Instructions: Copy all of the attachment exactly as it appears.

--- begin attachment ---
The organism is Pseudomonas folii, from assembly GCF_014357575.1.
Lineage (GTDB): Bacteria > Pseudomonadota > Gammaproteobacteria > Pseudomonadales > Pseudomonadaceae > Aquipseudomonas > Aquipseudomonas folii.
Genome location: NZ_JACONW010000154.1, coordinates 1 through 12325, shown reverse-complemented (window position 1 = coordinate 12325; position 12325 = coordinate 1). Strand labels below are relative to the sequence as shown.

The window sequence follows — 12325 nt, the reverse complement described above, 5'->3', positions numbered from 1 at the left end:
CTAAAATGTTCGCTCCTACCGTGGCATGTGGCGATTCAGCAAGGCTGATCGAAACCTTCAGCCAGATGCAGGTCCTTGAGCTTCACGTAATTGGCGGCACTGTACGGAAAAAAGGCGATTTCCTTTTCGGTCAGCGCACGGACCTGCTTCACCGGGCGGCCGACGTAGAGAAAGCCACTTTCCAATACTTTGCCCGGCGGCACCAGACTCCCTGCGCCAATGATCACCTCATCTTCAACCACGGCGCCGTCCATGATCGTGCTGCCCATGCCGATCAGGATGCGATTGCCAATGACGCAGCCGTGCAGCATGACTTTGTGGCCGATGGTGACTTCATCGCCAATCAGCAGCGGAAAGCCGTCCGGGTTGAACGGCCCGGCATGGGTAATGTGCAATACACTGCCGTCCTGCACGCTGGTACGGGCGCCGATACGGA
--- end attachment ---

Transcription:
The organism is Pseudomonas folii, from assembly GCF_014357575.1.
Lineage (GTDB): Bacteria > Pseudomonadota > Gammaproteobacteria > Pseudomonadales > Pseudomonadaceae > Aquipseudomonas > Aquipseudomonas folii.
Genome location: NZ_JACONW010000154.1, coordinates 1 through 12325, shown reverse-complemented (window position 1 = coordinate 12325; position 12325 = coordinate 1). Strand labels below are relative to the sequence as shown.

The window sequence follows — 12325 nt, the reverse complement described above, 5'->3', positions numbered from 1 at the left end:
CTAAAATGTTCGCTCCTACCGTGGCATGTGGCGATTCAGCAAGGCTGATCGAAACCTTCAGCCAGATGCAGGTCCTTGAGCTTCACGTAATTGGCGGCACTGTACGGAAAAAAGGCGATTTCCTTTTCGGTCAGCGCACGGACCTGCTTCACCGGGCGGCCGACGTAGAGAAAGCCACTTTCCAATACTTTGCCCGGCGGCACCAGACTCCCTGCGCCAATGATCACCTCATCTTCAACCACGGCGCCGTCCATGATCGTGCTGCCCATGCCGATCAGGATGCGATTGCCAATGACGCAGCCGTGCAGCATGACTTTGTGGCCGATGGTGACTTCATCGCCAATCAGCAGCGGAAAGCCGTCCGGGTTGAACGGCCCGGCATGGGTAATGTGCAATACACTGCCGTCCTGCACGCTGGTACGGGCGCCGATACGGA